First real taste

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Hotel and Osaka (first time)

Amazingly, this rather past due post coincides well with what I did just this past weekend. My friend Nathalie and I visited together while wandering Osaka and Kobe. But more on that in another post. First, let’s step back a month to my first real taste of Japan.

After grabbing my luggage from the terminal, I headed out to use the trains for the first time. To give you a better idea of how ridiculous this was for me, let me provide a little background: I know elementary level Japanese and have not practiced it with a native speaker in over 4 years, my luggage was large, the map I brought was not nearly sufficient in explaining the route as I had previously thought, and I don’t have a whole lot of experience traveling via public transit in the States (let alone Japan). Also, it was after dark and I knew the trains stopped running around 10pm or so… I was a little nervous. Jumping ahead, I prevailed thanks to some broken Jap-engrish conversations with the ticket clerks and some very kind English speaking strangers.

One in particular needs accurate representation, I think. She came up behind me while I was very slowly reading the overhead subway map. She asked if I needed help and after figuring out my destination, she offered to not only take me to the right train but also to help carry my luggage! I very gratefully accepted and we chatted in English while she walked me to the train. It was a rather confusing turnabout kind of area so I became even more grateful as we went along. She then buys my ticket and hands it to me before I knew what was happening! Of course I forced money back to her and after the traditional Japanese refusal, she accepted. Right then, the train pulled up. I didn’t even have time to ask her name before she hurried me on and left for her own destination.

This pretty much sums up the whole vibe of my first experiences in Osaka including the hotel staff, random store clerks, and any other person I had cause to speak to along the way. The food, also was exemplary from the conbini (convenience store) to specialty shops. Service with a smile… or at the very least a polite nod. It seems a running trend that some men here just don’t like to smile openly. I imagine that’s much the case at home in the States if I paid closer attention.

The hotel itself was gorgeous (Osaka City Plaza Hotel I think…). Huge open lobby with wrap around glass and running water along the walkways (in-doors). A cute little public foot onsen out front and upstairs was a full onsen. Needless to say, the entire building was a bit warm all the time due to the natural heating. I imagine it might be a bit much in the summertime but the AC unit worked just fine in my room. As for the room itself, it was obviously quite a bit smaller than what I’m used to in the states but to be honest, it was quite cozy. It’s hard not to notice that even though everything is smaller, tighter, closer together, it doesn’t feel too cramped. I believe this is because of the attention to detail that happens regularly around here like the feng shui of the room or fold away tables, multipurpose areas, etc.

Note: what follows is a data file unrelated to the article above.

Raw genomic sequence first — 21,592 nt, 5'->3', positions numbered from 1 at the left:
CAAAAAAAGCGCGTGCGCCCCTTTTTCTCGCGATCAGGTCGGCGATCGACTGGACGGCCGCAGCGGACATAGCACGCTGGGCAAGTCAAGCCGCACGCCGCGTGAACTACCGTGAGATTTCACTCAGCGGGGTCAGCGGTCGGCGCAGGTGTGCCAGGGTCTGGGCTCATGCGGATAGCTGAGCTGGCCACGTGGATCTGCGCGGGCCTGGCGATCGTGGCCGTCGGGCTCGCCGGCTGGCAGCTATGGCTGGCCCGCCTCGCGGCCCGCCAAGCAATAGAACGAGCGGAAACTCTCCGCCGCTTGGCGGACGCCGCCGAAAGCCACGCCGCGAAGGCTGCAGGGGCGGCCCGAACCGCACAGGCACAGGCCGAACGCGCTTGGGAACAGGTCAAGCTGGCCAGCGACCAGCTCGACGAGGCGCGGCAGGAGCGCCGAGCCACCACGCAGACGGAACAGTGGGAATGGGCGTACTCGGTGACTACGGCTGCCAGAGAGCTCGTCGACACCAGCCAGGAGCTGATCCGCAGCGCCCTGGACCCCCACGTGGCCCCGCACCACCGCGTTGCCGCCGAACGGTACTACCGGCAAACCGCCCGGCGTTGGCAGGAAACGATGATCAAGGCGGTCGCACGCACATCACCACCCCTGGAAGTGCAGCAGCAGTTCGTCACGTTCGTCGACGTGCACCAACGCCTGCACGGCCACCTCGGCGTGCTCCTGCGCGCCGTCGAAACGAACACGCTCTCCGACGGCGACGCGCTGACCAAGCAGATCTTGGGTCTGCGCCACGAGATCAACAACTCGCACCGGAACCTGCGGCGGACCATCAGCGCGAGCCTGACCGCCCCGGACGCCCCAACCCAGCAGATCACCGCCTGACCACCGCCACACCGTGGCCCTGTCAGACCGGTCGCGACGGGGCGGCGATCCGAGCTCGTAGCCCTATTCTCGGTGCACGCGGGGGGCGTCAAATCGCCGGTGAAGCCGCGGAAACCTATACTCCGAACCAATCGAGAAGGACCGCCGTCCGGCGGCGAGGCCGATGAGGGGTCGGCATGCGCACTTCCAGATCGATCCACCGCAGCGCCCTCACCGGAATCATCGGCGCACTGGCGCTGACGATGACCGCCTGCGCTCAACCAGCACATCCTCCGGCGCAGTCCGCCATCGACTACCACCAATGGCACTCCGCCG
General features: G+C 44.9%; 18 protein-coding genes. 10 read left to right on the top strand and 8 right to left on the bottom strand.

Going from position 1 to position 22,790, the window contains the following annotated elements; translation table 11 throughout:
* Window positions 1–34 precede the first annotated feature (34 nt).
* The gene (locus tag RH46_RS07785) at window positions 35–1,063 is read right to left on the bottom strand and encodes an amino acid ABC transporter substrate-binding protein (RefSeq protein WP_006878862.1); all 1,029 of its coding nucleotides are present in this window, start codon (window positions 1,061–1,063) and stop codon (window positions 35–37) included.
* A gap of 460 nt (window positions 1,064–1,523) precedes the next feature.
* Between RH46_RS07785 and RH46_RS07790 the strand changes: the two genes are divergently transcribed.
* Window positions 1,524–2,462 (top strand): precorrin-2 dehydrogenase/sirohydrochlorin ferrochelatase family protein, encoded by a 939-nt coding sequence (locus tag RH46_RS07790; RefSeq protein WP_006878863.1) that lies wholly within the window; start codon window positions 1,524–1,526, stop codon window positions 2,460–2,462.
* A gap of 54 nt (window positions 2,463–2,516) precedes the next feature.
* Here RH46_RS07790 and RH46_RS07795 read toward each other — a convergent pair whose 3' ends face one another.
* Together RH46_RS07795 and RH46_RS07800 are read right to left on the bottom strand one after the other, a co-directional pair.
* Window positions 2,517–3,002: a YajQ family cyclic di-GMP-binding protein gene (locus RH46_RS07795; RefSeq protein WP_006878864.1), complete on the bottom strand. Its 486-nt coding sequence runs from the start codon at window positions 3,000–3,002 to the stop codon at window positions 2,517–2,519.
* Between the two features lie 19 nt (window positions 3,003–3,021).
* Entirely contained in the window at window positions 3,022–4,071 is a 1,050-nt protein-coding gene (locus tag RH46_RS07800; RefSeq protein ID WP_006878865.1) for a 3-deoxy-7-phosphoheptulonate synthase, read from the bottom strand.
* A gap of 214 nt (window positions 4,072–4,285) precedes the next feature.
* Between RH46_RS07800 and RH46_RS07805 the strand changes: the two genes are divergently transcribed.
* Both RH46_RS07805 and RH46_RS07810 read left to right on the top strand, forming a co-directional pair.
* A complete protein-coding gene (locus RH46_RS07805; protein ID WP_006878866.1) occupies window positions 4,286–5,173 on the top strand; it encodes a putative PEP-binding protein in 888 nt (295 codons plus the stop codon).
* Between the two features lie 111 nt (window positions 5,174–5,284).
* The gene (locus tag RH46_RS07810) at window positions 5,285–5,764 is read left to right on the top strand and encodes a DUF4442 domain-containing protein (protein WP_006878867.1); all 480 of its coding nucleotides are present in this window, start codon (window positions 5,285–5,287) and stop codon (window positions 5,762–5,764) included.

As an overall note, it’s the funny little things that got to me first. Not in a bad way, these were just the things that I couldn’t let pass without taking note of them. Like how quickly I learned to bow more appropriately, how delicate people treat things like chairs or money so as not to make a sound, how silent the Japanese are in elevators or waiting at stop lights, the fact that even if you ask a stupid question, they will act as though it’s a real question and never respond with sarcasm. It’s no surprise that us outsiders seem so brash and openly brazen to them.

So if your looking for lots of good eats (particularly okonomiyaki, pastries, or fried goodies) as well as some rather entertaining nightlife (just walk around Namba at night and you’ll see), then Osaka is the place for you. In my opinion, it’s also one of the most friendly and comfy cities I’ve ever been to, and that includes London. Unfortunately for me, cities are just one of those things that even though they’re a blast to visit, I would never want to actually live there. I have that weird need to stick my toes in the earth once in a while, reconnect and center my self.

With love – M

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